Globe-trotting Belfast coach Paul Munster lands new job in top Indonesian league
GLOBE-TROTTING coach Paul Munster is on the move again after taking charge of Indonesian outfit Bhayangkara FC.
During his playing days, the west Belfast man plied his trade in Canada and the Czech Republic before coming home to star in David Jeffrey’s successful Linfield side of the late Noughties.
After relocating to Germany and then Sweden, a managerial career that began in Scandinavia has thus far led Munster to India before being appointed manager of the Vanuatu national team back in February.
The 37-year-old had big ambitions to bring the 166th-ranked Pacific islanders and, even in his short spell at the helm, oversaw significant progress that included a 0-0 draw with New Zealand.
However, when the opportunity of a move to the Indonesian Liga came up, it proved too good to turn down for a man who is never afraid of a challenge.
“Vanuatu played against the national team a few months back so my name kept popping up, and when their coach was sacked I was recommended,” said Munster.
“I just felt it was a good chance to go to a higher level, and I missed the day to day management of club football. This is a higher level with higher exposure, so the timing was perfect to go.”
Jakarta-based Bhayangkara currently compete in Liga 1, and were champions two years ago.
However, at the split in the Indonesian season they currently sit 12th in the 18-team league, and Munster’s first game in charge took place yesterday - a 0-0 draw with runaway league leaders Bali United.
The aim from here on is to ensure they don’t drop into the relegation zone, though Munster prefers to look up rather than down.
“Obviously we want to stay in the league and move a bit higher, then next season go for the league title,” he said.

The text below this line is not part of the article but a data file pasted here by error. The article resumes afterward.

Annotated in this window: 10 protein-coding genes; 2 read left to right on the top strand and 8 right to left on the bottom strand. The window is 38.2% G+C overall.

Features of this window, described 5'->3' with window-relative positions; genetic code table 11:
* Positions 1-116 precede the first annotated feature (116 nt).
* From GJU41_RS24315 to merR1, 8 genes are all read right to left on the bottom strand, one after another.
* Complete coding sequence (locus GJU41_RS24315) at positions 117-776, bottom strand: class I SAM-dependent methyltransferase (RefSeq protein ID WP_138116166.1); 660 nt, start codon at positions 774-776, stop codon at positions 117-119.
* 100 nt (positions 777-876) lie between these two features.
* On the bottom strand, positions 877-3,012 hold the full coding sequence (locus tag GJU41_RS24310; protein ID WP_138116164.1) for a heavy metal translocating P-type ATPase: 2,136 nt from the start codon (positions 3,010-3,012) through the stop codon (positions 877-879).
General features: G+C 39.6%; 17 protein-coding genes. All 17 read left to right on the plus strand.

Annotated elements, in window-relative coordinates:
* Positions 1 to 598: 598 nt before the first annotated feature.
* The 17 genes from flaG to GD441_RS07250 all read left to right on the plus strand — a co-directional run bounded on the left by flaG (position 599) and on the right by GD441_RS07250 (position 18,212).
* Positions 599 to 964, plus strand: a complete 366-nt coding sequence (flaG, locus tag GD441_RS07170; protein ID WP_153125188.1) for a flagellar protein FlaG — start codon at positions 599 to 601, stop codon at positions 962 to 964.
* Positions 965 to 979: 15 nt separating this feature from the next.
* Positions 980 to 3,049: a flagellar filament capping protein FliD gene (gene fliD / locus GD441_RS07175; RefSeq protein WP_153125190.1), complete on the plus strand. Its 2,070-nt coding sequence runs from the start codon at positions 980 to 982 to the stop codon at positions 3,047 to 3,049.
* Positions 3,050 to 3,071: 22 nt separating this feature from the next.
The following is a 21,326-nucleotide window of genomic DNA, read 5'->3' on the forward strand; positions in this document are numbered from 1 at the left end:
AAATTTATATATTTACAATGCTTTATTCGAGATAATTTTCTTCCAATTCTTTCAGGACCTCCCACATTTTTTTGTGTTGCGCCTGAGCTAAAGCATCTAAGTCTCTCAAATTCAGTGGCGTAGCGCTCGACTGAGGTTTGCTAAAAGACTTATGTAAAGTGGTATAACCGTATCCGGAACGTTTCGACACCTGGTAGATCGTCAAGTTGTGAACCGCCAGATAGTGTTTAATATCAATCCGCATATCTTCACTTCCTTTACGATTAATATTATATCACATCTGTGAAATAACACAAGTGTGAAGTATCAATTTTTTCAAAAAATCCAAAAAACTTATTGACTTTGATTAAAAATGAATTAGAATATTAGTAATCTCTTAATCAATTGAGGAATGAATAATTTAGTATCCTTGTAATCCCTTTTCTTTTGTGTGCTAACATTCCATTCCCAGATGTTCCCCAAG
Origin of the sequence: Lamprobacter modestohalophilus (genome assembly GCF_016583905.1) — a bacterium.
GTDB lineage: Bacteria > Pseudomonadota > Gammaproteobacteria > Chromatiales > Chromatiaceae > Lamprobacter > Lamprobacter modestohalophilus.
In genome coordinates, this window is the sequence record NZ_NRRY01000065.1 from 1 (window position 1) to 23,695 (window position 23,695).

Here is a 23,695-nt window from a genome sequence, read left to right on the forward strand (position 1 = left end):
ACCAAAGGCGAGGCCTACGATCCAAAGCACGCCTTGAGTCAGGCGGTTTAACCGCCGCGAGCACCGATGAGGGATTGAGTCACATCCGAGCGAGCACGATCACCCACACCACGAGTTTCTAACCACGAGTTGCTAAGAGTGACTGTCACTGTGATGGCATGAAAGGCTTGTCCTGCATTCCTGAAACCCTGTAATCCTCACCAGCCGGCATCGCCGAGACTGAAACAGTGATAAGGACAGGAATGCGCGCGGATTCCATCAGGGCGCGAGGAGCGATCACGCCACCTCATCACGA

“They want to get back to the top five and push for the title, but for now my focus is just on progressing.”
Munster insists he enjoyed his brief stint in Vanuatu and hasn’t ruled out a future role with an international team.
“I would, but it would need to be a very good project and an ambitious nation.
“I feel I did well there, drawing with New Zealand was a big result, and in the last six games we didn’t concede a goal in open play and scored the highest number of goals in the tournament.
“So small changes were made off the field and they now have a playing philosophy. It has given them something to build on.”
Before Vanuatu Munster had spent a chaotic year criss-crossing India as head coach of I-League outfit Minerva Punjab, winning two trophies in the process.
And in a previous interview with The Irish News, Munster outlined his long-term plan to land a job a little closer to home, saying: “I put pressure on myself.
“I want to be winning things, in contention for league titles. It’s not just about being happy or comfortable, I want to go higher.
“Of course, eventually I want to get into an elite league, but you also have to have a look and see what’s out there. There’s a lots of competition with so many coaches out of work.
“One day I’d love to end up working in the UK, that’s the dream.”